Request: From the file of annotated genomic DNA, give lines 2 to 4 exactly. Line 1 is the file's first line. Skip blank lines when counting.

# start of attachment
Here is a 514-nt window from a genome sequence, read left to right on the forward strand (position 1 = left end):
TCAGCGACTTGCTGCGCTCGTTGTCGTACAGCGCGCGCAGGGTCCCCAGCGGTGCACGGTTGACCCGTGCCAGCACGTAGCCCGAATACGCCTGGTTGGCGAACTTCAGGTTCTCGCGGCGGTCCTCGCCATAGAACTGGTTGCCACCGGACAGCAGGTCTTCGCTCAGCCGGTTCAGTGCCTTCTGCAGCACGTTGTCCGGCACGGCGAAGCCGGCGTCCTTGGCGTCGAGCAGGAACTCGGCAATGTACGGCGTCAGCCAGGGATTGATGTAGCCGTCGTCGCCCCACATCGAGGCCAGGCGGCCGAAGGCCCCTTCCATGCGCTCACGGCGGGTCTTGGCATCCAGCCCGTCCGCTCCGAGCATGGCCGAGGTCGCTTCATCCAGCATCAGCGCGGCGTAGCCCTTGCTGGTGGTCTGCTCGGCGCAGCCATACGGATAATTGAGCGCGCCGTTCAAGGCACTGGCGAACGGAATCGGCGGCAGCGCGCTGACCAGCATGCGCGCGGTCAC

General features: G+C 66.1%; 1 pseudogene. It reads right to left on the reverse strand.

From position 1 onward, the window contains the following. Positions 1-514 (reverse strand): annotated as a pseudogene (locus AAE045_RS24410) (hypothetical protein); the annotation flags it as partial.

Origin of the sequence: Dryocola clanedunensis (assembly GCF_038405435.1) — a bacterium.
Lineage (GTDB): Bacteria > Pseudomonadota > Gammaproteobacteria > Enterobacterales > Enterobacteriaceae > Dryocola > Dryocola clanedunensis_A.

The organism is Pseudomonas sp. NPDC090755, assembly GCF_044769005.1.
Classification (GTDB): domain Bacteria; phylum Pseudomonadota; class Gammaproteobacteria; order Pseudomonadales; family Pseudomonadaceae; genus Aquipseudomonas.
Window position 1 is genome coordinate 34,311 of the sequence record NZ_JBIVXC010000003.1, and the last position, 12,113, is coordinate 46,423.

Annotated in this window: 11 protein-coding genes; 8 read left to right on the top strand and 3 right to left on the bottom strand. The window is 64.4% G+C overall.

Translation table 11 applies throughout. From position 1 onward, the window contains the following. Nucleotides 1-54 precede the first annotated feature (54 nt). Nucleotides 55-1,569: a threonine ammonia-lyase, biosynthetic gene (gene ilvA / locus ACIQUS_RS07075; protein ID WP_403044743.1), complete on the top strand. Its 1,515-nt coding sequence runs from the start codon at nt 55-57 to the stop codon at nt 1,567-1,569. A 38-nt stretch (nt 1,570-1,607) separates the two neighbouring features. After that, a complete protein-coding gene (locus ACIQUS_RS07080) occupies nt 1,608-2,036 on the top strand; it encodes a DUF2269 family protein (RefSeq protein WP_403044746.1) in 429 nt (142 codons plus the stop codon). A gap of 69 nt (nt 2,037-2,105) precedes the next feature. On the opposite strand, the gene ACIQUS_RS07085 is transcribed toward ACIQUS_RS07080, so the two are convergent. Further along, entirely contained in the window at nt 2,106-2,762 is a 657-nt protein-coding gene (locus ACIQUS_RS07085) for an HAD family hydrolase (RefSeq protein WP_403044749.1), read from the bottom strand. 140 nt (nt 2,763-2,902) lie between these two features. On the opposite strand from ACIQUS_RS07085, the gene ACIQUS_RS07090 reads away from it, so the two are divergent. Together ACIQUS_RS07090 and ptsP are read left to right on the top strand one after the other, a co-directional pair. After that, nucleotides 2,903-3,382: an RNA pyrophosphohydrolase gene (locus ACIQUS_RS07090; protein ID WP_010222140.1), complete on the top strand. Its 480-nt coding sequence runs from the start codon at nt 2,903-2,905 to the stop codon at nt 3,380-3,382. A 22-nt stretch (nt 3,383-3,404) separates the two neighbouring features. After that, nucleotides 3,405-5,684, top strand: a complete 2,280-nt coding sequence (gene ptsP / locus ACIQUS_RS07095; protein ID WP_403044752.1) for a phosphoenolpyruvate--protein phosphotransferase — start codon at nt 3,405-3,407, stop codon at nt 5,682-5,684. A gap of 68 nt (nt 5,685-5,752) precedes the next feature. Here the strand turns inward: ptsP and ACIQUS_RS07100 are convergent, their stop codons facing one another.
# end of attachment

TCAGCGACTTGCTGCGCTCGTTGTCGTACAGCGCGCGCAGGGTCCCCAGCGGTGCACGGTTGACCCGTGCCAGCACGTAGCCCGAATACGCCTGGTTGGCGAACTTCAGGTTCTCGCGGCGGTCCTCGCCATAGAACTGGTTGCCACCGGACAGCAGGTCTTCGCTCAGCCGGTTCAGTGCCTTCTGCAGCACGTTGTCCGGCACGGCGAAGCCGGCGTCCTTGGCGTCGAGCAGGAACTCGGCAATGTACGGCGTCAGCCAGGGATTGATGTAGCCGTCGTCGCCCCACATCGAGGCCAGGCGGCCGAAGGCCCCTTCCATGCGCTCACGGCGGGTCTTGGCATCCAGCCCGTCCGCTCCGAGCATGGCCGAGGTCGCTTCATCCAGCATCAGCGCGGCGTAGCCCTTGCTGGTGGTCTGCTCGGCGCAGCCATACGGATAATTGAGCGCGCCGTTCAAGGCACTGGCGAACGGAATCGGCGGCAGCGCGCTGACCAGCATGCGCGCGGTCAC

General features: G+C 66.1%; 1 pseudogene. It reads right to left on the reverse strand.

From position 1 onward, the window contains the following. Positions 1-514 (reverse strand): annotated as a pseudogene (locus AAE045_RS24410) (hypothetical protein); the annotation flags it as partial.